The Jews' College, London
The Jews' College was founded in 1855 in Finsbury Square as a rabbinical seminary in London, comprising a day school for Jewish boys and a training college for Jewish ministers, readers, and teachers. It was founded with the support of the Chief Rabbi Nathan Adler and of Sir Moses Montefiore, who had conceived the idea for such a venture as early as 1841. The college quickly established itself as a place where high quality rabbinical training was available and its alumni and staff often became prominent in Anglo-Jewry. Members of the Rothschild family, including Nathaniel, 1st Lord Rothschild were prominently associated with the Jews' College.
In 1881, the College moved to larger premises in Tavistock Square, close to University College, where it was envisaged that Jews’ College students would be able to combine their religious studies and university studies to degree level. As early as 1904, the University of London granted an Honours degree in Hebrew and Aramaic, all of the candidates being from Jews’ College. In 1932, with the building of Woburn House, a centre for Anglo-Jewry, still in Tavistock Square, the Jews' College moved again.
During the Second World war, despite the bombing of London, the College kept its doors open. Apart from the rabbinical studies and degree course, Chazzanut courses and teacher training programmes were now offered. In 1954, the College moved, yet again, to larger premises in Montagu Place. This building was sold in the early 1980s, and The College operated from temporary premises at Finchley Synagogue for a number of years, under the leadership of Rabbi Dr Nahum Rabinovitch. Under the auspices of Rabbi Dr Jonathan Sacks and with the financial backing of Stanley Kalms, chairman of Dixons, the College relocated in 1984 to its current building, now known as Schaller House, in Hendon, North-West London, close to the hub of London’s Jewish community. The London School of Jewish Studies (as the former Jews' College is today known) continues to provide adult educational courses and training to the wider Jewish community.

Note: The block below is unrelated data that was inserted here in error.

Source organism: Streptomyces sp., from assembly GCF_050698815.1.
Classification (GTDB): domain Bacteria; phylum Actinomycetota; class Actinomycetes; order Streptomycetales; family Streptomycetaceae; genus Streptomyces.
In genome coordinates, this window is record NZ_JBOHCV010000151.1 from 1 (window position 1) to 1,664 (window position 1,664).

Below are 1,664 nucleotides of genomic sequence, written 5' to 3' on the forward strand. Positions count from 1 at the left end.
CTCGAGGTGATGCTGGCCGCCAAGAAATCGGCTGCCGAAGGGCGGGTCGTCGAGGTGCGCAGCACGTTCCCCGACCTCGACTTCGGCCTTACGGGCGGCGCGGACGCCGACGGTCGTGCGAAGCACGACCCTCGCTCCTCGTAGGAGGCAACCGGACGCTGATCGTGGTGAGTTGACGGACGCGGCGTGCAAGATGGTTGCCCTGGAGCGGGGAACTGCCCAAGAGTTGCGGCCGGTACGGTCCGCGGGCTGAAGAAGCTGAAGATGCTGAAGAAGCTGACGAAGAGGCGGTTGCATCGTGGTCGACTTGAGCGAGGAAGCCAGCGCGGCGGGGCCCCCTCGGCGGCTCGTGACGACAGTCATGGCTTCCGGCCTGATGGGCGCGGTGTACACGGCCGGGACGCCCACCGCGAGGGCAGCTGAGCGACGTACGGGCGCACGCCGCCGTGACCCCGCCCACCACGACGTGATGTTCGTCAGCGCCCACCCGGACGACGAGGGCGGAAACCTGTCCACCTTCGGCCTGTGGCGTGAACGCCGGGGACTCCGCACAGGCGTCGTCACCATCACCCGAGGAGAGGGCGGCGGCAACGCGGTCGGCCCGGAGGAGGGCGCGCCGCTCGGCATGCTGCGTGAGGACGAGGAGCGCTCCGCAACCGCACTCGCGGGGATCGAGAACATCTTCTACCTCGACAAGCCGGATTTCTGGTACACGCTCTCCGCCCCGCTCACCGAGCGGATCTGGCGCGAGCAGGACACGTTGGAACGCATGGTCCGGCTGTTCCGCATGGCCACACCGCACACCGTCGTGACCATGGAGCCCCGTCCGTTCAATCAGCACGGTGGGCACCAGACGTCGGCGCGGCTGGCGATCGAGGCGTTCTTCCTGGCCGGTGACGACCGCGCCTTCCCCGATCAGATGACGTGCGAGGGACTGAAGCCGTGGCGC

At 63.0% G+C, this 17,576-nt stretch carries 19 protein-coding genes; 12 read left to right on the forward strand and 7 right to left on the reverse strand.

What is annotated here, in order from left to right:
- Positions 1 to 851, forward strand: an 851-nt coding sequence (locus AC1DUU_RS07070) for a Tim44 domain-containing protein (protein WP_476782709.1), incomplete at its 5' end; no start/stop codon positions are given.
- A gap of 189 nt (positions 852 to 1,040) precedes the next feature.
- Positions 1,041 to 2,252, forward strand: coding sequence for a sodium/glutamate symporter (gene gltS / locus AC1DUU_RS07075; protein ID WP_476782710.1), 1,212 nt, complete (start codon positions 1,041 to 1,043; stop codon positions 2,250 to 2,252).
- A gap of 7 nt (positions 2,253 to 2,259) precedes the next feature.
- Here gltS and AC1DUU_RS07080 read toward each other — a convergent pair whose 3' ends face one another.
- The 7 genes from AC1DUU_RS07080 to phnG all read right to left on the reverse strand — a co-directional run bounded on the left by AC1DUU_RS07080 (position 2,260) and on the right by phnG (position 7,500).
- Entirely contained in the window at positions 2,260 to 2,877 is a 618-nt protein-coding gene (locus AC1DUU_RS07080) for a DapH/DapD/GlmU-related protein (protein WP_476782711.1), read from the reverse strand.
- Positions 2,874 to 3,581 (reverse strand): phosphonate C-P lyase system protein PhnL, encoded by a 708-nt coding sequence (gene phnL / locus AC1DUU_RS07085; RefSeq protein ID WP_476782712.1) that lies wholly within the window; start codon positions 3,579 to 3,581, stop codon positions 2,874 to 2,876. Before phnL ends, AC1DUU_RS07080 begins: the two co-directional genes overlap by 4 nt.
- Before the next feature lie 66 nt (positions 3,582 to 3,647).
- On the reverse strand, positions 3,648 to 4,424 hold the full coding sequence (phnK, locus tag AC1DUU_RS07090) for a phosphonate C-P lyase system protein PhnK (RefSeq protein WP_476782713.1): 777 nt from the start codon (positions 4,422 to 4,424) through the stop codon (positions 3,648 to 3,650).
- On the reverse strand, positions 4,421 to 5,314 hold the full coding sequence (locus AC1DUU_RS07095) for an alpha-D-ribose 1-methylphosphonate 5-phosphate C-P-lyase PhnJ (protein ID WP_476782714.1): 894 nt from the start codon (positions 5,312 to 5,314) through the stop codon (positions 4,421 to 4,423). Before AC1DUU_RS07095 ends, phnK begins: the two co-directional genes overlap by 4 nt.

The Jews' College, London, secondary sources, 1906
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The Jews' College Jubilee Volume, Rev. Isadore Harris, (London: Luzac & Co, 1906). This volume is a history of the College together with essays by teachers and former students of the College. Nathaniel, 1st Lord Rothschild presided at the Jubilee Festival Dinner (celebrating 50 years of the College), held at the Trocadero Restaurant, London, on 13 June 1906.
The Jews' College, London, secondary sources, 1931
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Proceedings of joint celebration of the 75th anniversary of Jews' College, London, including an address by Lionel de Rothschild, 23 March 1931.